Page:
TORONTO — Canadian soldiers opened fire on Islamic State group extremists in Iraq over the last week in what was apparently the first ground firefight between Western troops and ISIS.
Brig.-Gen. Michael Rouleau, commander of special operations command, said Monday the soldiers were visiting front-line positions with Kurdish peshmerga forces when they came under mortar and machine-gun fire. He said the Canadian soldiers fired back in self-defense.
The Canadian special forces soldiers, whose job is to train and advise the Iraqi military in their battle against the Islamic State group, were at the front to help plan an Iraqi operation. Rouleau said the Canadians used sniper fire and "neutralized" the machine gun and mortar without taking any casualties.
"My troops had completed a planning session with senior Iraqi leaders several kilometers behind the front lines," Rouleau said. "When they moved forward to confirm the planning at the front lines in order to visualize what they had discussed over a map, they came under immediate and effective mortar and machine gun fire."
The general said that while Canadian soldiers are not participating in active combat, they have the right to fire back if fired upon.
"This is the first time this has happened since our arrival and our reaction is wholly consistent with the inherent right of self-defense," Rouleau said in a briefing to reporters in Ottawa.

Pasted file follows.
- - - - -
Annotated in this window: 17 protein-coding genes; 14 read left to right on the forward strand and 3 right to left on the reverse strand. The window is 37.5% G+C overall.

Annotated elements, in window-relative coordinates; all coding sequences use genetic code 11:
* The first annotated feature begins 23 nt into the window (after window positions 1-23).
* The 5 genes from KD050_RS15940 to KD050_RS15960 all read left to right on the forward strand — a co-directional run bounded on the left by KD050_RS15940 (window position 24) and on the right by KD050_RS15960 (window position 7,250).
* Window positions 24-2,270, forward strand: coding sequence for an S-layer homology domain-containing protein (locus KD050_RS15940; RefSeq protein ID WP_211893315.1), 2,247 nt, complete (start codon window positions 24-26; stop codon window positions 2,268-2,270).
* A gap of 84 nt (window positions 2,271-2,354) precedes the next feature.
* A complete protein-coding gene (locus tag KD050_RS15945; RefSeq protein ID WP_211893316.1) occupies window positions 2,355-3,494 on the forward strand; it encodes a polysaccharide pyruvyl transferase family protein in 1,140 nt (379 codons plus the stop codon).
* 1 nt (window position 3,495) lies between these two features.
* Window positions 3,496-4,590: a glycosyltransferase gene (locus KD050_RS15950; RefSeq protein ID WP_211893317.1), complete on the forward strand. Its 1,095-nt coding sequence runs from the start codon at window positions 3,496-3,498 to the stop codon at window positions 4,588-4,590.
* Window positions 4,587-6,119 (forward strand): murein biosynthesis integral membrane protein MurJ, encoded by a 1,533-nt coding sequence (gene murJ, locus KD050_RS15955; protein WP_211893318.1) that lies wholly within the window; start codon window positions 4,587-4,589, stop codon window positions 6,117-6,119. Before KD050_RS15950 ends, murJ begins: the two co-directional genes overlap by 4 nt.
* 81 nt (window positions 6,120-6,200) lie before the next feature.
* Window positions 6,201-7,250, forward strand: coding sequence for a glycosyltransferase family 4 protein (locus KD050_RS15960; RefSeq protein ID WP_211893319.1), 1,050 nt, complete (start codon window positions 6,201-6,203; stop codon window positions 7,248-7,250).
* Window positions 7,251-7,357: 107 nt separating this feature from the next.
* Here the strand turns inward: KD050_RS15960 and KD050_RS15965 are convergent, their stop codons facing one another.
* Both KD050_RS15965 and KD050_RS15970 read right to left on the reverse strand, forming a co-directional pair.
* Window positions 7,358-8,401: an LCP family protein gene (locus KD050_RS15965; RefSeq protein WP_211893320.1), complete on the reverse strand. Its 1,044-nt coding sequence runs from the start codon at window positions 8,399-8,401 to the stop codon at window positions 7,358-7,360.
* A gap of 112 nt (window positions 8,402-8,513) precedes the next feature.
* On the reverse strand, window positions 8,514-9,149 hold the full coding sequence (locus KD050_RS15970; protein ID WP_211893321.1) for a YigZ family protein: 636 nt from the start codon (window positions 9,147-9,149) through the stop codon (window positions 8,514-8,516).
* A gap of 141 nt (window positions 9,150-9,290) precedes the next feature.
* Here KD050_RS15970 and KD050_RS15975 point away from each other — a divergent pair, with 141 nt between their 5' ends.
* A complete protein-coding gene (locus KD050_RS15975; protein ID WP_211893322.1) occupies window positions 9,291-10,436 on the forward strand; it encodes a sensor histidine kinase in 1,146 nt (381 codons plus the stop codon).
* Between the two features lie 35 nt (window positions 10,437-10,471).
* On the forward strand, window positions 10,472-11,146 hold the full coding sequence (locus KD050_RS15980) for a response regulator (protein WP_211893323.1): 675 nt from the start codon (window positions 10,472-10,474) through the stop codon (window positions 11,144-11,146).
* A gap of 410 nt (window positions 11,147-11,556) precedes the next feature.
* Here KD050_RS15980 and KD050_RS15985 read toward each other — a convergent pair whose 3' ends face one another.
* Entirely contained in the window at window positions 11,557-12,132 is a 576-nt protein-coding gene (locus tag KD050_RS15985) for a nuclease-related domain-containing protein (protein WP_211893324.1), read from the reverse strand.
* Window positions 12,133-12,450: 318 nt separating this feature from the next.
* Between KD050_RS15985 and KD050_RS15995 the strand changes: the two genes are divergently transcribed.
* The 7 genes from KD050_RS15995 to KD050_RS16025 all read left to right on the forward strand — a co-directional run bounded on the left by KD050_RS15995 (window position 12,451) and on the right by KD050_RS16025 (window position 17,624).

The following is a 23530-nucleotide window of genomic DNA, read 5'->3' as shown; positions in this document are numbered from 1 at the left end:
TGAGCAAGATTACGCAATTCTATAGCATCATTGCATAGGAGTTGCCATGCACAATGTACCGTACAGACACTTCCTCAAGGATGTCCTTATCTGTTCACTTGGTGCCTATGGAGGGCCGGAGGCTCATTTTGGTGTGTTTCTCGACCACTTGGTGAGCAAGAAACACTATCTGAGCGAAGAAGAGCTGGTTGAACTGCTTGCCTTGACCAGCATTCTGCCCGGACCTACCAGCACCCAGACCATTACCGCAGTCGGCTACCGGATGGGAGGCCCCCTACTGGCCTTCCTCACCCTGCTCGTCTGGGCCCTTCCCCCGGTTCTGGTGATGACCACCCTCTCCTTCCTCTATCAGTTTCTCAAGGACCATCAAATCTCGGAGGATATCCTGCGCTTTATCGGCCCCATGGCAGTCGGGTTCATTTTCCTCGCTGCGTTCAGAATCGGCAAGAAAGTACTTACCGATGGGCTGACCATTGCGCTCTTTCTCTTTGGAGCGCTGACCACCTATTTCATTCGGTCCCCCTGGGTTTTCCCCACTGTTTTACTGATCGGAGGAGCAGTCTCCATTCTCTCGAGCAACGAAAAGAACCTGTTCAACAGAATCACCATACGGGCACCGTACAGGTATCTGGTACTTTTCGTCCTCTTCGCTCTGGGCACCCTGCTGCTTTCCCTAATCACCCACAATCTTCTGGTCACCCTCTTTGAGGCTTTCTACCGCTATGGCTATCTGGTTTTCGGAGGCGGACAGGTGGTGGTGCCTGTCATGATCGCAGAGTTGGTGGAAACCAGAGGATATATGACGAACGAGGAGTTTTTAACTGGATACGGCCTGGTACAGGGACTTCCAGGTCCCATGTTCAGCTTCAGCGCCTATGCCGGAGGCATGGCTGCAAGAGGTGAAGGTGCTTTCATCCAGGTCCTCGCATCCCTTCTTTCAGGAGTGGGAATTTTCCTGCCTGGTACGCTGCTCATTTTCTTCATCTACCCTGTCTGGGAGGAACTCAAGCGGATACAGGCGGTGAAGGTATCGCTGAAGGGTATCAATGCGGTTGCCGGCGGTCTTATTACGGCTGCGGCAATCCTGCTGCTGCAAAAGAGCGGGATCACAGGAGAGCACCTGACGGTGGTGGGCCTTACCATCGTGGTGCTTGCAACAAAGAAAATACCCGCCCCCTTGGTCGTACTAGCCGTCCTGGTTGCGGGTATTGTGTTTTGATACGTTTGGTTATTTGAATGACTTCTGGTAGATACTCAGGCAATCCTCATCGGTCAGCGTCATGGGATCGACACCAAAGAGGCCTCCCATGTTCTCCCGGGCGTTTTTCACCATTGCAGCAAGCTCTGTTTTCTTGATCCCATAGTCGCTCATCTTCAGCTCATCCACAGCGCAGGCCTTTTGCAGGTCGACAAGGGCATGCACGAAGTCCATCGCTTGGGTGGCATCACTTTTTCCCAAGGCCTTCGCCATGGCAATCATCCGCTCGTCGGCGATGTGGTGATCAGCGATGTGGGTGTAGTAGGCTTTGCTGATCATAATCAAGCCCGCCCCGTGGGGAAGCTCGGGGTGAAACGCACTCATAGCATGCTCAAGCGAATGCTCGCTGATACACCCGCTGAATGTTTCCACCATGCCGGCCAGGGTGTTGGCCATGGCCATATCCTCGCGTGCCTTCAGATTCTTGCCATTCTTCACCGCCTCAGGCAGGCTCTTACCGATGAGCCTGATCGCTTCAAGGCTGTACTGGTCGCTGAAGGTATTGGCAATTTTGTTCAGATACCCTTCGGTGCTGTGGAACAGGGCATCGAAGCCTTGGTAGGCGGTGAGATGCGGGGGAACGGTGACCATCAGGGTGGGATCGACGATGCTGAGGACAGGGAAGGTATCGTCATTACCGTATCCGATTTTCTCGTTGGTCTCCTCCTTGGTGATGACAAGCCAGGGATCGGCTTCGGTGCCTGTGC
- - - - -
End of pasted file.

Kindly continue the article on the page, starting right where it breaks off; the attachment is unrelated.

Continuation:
Rouleau and other Canadian officials declined to say where it happened. They cited operational security.
Canada is among dozens of countries that have joined the U.S.-led coalition fighting the Islamic State militant group.
Canada has 69 special forces soldiers there in what the Canadian government has described as a training and advisory role. Rouleau said they do about 80 percent of their training and advising well behind the front lines and about 20 percent right at the front lines.
The general also said for the first time that Canadian soldiers have been helping Kurdish forces by directing coalition air strikes from the ground. He said they have directed 13 strikes, including a contingent of Canadian fighter jets to their targets.
Canada has six CF-18 fighter jets, a refueling tanker aircraft and two surveillance planes there as part of an air combat mission that includes about 600 airmen and airwomen.